To bail or not to bail? |

To bail or not to bail?

That is the question facing lawmakers this week ” and they may cut a deal by the weekend ” in the face of Wall Street’s financial meltdown.

With the credit markets ” the lifeblood of this country’s economy ” contracting faster than a startled armadillo, President George Bush last weekend proposed that the government spend up to $700 billion to buy mass of financial companies’ bad debts. In theory, the feds’ action would get the debt off those companies’ books, allowing them to lend money again, and our economy could start rolling again.

We’re torn, but the plan is probably the better among several bad alternatives. And there’s a real possibility that taxpayers might actually make money on the deal, since many of these bad loans will look a lot better ” and can be sold at a profit ” in the next year or four.

Of course, anything that gets done in Washington comes complete with political posturing and preening, and the bailout package is no different. By the time Congress acts, though, we’d like to see a few things in whatever legislation is passed.

– No golden parachutes. The executives of any company participating in the bad-debt buyout absolutely cannot walk away with zillion-dollar bonuses or severance packages.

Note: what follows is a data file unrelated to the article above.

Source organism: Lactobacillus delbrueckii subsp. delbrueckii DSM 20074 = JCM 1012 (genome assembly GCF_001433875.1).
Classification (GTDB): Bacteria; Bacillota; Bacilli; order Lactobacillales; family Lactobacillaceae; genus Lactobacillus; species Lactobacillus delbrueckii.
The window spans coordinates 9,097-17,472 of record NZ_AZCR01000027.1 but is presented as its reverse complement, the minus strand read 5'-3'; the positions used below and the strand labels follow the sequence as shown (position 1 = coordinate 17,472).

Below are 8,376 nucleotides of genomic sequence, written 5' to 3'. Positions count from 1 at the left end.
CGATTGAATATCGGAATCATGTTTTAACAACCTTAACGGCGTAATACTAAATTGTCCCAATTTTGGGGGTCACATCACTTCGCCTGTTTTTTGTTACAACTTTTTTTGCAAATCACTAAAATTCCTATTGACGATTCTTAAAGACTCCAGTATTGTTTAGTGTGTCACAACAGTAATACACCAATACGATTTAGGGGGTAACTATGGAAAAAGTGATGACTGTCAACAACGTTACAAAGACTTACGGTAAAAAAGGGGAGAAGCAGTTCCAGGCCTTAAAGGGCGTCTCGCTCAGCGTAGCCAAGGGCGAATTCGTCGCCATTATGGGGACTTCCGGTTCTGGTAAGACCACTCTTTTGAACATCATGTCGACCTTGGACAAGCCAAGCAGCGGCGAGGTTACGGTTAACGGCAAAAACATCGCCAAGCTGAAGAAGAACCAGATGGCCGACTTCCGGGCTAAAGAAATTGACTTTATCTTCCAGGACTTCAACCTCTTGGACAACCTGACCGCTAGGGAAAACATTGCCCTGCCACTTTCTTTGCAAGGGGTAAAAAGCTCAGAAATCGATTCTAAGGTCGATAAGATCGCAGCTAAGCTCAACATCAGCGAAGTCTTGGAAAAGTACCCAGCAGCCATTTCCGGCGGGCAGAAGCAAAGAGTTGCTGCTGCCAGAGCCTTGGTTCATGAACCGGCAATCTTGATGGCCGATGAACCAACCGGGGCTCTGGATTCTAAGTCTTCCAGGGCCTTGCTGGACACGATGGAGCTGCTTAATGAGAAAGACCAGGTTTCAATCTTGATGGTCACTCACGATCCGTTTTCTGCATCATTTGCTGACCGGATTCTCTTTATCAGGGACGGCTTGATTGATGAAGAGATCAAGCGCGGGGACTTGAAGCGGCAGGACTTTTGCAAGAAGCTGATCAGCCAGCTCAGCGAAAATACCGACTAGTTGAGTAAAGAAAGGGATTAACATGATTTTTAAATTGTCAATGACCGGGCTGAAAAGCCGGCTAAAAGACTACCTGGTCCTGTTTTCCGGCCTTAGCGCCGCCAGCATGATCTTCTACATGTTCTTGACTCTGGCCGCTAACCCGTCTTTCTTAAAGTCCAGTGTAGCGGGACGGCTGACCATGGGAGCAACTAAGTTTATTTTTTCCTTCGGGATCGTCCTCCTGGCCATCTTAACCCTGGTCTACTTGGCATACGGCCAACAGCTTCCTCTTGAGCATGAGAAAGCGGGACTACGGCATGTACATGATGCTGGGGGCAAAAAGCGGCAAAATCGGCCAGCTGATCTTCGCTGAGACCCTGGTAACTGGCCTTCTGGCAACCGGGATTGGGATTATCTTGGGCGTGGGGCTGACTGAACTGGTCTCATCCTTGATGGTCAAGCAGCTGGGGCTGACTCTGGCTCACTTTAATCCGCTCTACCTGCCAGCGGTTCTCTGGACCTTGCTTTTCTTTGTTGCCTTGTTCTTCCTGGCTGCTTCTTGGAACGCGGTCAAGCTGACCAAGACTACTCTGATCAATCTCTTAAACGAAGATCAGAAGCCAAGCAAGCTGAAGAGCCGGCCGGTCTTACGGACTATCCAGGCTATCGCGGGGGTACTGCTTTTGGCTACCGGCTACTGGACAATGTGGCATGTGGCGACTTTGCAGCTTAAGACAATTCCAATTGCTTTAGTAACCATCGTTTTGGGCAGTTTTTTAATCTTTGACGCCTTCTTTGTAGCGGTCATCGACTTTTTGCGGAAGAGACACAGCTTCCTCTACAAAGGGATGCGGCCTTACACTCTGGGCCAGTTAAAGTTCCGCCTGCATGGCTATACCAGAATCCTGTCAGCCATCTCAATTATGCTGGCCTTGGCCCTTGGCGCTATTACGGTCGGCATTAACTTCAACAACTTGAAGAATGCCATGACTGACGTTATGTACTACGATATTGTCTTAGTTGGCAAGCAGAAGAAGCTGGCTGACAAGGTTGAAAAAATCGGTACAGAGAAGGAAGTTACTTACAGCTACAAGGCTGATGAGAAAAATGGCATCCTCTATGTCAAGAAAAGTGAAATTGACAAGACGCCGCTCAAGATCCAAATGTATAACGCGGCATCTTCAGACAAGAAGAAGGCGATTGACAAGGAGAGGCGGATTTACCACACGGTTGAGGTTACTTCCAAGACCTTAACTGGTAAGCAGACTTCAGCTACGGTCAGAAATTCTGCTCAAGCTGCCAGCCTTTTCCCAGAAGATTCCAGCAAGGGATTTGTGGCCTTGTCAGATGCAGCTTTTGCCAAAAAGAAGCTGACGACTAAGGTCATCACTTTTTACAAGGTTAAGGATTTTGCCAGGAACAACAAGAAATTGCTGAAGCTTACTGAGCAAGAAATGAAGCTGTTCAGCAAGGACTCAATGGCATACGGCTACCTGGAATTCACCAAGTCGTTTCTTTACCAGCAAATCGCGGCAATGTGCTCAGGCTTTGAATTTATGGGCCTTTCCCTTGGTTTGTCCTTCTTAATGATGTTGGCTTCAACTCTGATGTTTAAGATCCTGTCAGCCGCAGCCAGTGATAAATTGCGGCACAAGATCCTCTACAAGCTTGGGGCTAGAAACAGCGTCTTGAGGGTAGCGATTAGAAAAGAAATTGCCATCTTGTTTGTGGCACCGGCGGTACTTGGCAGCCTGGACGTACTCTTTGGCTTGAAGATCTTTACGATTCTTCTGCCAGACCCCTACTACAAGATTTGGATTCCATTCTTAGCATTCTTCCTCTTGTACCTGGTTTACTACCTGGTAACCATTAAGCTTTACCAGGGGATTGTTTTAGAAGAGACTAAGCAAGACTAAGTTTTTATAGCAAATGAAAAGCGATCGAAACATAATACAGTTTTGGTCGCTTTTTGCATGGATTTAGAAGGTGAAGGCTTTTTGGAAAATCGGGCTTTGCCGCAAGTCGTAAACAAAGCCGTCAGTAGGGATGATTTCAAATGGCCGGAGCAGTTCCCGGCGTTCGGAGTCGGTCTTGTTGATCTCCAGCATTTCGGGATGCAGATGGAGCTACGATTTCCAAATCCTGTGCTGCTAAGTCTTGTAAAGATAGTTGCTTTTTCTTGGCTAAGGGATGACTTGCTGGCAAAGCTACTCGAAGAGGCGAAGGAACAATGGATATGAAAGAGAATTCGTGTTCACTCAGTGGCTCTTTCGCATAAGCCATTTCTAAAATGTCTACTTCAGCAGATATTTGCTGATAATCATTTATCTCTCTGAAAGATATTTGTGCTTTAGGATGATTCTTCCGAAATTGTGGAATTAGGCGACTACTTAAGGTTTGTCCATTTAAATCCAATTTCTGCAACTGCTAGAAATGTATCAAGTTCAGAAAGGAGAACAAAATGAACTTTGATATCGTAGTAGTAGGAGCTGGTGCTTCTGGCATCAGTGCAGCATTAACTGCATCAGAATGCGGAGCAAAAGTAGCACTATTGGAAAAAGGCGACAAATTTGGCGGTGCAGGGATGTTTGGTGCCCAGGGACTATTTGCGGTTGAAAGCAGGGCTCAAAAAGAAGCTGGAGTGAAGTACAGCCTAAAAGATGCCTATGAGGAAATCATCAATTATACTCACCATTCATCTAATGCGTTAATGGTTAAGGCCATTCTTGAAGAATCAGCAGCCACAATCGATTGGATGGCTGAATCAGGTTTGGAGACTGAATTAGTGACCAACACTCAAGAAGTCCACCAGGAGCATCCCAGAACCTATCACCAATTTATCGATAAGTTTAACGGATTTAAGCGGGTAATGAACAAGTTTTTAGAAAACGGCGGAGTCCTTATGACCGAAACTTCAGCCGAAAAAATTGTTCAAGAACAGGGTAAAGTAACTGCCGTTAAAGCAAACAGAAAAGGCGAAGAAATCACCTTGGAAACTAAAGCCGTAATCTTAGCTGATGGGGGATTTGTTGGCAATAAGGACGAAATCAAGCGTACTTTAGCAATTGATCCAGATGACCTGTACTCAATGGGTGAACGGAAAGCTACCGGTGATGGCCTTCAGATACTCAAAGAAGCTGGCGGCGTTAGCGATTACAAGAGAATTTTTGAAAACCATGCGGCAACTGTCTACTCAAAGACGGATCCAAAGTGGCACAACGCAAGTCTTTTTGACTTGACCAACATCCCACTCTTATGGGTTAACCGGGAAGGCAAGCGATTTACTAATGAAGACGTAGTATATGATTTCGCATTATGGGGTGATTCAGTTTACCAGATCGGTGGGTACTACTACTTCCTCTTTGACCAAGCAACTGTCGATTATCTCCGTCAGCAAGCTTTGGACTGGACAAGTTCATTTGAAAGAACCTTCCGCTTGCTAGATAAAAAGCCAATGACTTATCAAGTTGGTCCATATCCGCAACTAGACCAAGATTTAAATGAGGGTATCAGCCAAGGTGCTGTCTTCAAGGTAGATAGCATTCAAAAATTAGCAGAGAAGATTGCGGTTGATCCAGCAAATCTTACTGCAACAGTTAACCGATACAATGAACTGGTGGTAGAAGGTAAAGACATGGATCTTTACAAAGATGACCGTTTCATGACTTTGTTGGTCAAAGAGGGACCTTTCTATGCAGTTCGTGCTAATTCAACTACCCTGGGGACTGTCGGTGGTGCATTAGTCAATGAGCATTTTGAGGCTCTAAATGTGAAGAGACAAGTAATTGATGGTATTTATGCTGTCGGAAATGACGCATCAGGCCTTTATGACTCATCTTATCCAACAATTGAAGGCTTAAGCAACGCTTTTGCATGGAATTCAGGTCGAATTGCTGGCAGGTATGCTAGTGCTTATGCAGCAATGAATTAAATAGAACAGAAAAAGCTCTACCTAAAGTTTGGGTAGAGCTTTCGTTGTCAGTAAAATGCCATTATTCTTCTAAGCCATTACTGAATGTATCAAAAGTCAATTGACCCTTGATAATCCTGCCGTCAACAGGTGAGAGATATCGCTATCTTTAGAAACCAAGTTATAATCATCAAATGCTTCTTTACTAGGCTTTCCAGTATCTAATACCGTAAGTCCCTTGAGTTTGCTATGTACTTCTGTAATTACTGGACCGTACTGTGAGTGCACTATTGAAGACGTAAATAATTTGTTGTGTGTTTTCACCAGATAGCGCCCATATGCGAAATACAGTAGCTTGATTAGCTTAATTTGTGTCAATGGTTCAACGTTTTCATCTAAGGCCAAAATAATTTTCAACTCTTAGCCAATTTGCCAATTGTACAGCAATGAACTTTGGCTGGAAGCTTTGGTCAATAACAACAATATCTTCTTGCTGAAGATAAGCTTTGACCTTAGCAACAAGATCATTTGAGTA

And it has to be a “my way or the highway” deal. Want to save your company from the bad decisions made on your watch? Then you don’t even get bus fare home.

– The bailout can’t become a permanent government agency. We’d like to see a firm end date for whatever bureaucracy is created to manage the bad debts taxpayers buy. At the end of, say, seven years, the bailout machinery must be dismantled. If the crisis persists, Congress can only extend the bailout agency in one-year increments.

– Management for profit. The managers of the bad debt must be required to administer these investments in a way that will make a profit whenever possible.

– Take care of Main Street. This might require separate action from Congress, but we’d really like to see the adjustable rate loans that got so many home buyers in trouble fixed for five years or so. People could continue to make mortgage payments, the housing market would have time to recover, and home owners who got a federal reprieve would then be required to refinance their homes into fixed-rate mortgages.

If all that happens, this very large pill would be a little easier to swallow.

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